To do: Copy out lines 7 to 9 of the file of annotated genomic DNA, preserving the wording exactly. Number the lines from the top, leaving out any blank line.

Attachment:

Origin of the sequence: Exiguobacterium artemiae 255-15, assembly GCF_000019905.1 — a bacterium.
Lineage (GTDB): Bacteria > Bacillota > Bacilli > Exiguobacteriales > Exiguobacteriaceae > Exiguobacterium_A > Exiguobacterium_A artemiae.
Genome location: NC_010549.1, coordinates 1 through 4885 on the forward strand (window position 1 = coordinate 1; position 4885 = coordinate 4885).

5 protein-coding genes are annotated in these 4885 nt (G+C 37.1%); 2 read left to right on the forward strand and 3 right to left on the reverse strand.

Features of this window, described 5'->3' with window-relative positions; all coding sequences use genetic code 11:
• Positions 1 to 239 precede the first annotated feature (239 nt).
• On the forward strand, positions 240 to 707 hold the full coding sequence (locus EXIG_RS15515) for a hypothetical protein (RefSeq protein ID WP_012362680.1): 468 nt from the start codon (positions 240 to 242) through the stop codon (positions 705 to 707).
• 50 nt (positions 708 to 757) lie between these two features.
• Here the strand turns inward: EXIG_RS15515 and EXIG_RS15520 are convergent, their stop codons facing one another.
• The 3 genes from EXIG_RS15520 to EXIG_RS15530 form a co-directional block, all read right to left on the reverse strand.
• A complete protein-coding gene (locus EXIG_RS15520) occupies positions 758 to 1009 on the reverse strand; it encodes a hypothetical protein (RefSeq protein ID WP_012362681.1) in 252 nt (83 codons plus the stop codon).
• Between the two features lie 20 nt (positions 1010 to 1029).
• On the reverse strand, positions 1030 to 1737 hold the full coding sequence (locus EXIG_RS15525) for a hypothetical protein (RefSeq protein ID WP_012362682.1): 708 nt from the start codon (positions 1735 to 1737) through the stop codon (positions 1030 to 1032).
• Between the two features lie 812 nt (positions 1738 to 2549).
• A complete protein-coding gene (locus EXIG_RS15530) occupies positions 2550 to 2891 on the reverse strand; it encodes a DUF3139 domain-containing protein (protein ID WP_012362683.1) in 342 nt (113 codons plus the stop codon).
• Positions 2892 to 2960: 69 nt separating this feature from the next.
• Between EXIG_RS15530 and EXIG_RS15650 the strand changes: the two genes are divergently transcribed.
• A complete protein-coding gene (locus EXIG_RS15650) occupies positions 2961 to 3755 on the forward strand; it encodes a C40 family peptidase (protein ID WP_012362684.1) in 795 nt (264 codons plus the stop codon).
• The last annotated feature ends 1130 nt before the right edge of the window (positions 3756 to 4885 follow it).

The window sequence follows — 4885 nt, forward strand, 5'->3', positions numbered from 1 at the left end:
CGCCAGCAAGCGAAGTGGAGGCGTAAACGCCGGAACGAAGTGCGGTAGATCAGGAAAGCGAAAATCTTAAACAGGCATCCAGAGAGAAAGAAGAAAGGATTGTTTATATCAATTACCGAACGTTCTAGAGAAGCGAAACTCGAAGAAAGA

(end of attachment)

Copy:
• On the forward strand, positions 240 to 707 hold the full coding sequence (locus EXIG_RS15515) for a hypothetical protein (RefSeq protein ID WP_012362680.1): 468 nt from the start codon (positions 240 to 242) through the stop codon (positions 705 to 707).
• 50 nt (positions 708 to 757) lie between these two features.
• Here the strand turns inward: EXIG_RS15515 and EXIG_RS15520 are convergent, their stop codons facing one another.